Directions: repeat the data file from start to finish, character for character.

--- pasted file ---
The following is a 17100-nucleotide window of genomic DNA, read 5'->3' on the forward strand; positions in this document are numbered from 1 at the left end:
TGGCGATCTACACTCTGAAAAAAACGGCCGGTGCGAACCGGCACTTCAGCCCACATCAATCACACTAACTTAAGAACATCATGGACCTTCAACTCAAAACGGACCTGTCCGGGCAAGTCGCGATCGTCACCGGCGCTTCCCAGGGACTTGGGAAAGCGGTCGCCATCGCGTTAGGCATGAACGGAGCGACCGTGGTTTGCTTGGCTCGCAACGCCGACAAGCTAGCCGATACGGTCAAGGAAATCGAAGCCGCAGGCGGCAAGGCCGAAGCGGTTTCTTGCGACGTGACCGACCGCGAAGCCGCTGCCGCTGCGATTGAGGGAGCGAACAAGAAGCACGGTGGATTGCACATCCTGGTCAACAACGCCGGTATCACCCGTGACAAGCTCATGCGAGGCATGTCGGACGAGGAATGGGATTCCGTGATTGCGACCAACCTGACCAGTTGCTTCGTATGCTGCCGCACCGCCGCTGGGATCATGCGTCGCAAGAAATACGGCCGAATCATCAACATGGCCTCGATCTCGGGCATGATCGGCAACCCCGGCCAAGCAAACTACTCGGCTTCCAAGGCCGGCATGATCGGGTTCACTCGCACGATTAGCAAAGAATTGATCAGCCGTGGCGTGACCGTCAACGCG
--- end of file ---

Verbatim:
The following is a 17100-nucleotide window of genomic DNA, read 5'->3' on the forward strand; positions in this document are numbered from 1 at the left end:
TGGCGATCTACACTCTGAAAAAAACGGCCGGTGCGAACCGGCACTTCAGCCCACATCAATCACACTAACTTAAGAACATCATGGACCTTCAACTCAAAACGGACCTGTCCGGGCAAGTCGCGATCGTCACCGGCGCTTCCCAGGGACTTGGGAAAGCGGTCGCCATCGCGTTAGGCATGAACGGAGCGACCGTGGTTTGCTTGGCTCGCAACGCCGACAAGCTAGCCGATACGGTCAAGGAAATCGAAGCCGCAGGCGGCAAGGCCGAAGCGGTTTCTTGCGACGTGACCGACCGCGAAGCCGCTGCCGCTGCGATTGAGGGAGCGAACAAGAAGCACGGTGGATTGCACATCCTGGTCAACAACGCCGGTATCACCCGTGACAAGCTCATGCGAGGCATGTCGGACGAGGAATGGGATTCCGTGATTGCGACCAACCTGACCAGTTGCTTCGTATGCTGCCGCACCGCCGCTGGGATCATGCGTCGCAAGAAATACGGCCGAATCATCAACATGGCCTCGATCTCGGGCATGATCGGCAACCCCGGCCAAGCAAACTACTCGGCTTCCAAGGCCGGCATGATCGGGTTCACTCGCACGATTAGCAAAGAATTGATCAGCCGTGGCGTGACCGTCAACGCG